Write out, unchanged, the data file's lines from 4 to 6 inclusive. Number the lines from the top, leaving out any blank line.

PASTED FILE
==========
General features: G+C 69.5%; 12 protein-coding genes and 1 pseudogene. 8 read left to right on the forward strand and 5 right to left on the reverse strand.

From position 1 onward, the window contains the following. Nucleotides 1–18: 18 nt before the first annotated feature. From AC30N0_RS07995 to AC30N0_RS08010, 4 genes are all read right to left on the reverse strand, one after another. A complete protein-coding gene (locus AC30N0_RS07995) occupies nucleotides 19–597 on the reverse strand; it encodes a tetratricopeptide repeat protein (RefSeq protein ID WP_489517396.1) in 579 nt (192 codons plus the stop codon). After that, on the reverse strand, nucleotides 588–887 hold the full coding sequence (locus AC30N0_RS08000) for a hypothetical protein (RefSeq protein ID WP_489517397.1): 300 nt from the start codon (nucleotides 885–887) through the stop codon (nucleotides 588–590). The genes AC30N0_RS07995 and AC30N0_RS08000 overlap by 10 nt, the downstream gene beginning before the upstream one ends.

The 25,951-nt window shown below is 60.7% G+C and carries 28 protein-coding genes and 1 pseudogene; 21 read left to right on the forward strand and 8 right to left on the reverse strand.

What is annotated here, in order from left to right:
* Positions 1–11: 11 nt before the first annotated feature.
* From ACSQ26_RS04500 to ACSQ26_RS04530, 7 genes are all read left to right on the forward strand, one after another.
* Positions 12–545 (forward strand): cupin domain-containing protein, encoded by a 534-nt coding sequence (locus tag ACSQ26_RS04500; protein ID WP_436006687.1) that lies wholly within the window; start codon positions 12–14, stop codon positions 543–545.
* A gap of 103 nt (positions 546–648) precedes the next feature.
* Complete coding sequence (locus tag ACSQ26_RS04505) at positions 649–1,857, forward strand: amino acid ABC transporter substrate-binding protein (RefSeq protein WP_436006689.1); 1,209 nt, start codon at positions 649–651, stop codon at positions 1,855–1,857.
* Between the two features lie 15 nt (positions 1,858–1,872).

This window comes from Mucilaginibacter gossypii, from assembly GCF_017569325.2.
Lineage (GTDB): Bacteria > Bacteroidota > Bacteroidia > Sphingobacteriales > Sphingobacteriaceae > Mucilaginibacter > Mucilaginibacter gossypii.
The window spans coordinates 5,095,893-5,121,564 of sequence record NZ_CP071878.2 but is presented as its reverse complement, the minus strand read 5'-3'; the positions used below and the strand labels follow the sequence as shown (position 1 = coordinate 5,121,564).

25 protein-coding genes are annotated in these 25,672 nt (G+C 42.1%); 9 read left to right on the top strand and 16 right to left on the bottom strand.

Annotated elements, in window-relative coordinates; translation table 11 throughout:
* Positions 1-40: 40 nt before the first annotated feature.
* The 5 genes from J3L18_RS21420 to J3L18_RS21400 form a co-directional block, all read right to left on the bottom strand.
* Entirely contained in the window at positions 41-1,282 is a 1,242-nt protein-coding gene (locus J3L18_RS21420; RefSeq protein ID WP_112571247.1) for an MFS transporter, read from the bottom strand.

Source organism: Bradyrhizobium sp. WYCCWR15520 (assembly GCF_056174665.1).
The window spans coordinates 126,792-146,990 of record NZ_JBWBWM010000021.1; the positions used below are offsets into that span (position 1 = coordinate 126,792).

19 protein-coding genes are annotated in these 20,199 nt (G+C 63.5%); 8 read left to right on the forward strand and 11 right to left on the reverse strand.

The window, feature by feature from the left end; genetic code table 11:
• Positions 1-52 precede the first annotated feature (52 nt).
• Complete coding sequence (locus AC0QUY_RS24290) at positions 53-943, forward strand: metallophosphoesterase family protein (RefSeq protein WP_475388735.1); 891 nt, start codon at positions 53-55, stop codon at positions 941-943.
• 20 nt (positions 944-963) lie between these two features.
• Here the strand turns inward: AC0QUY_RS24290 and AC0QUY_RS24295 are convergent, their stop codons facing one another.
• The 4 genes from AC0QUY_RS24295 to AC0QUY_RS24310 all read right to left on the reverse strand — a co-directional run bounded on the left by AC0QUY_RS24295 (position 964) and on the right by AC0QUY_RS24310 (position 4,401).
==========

What is annotated here, in order from left to right:
* Positions 1–11: 11 nt before the first annotated feature.
* From ACSQ26_RS04500 to ACSQ26_RS04530, 7 genes are all read left to right on the forward strand, one after another.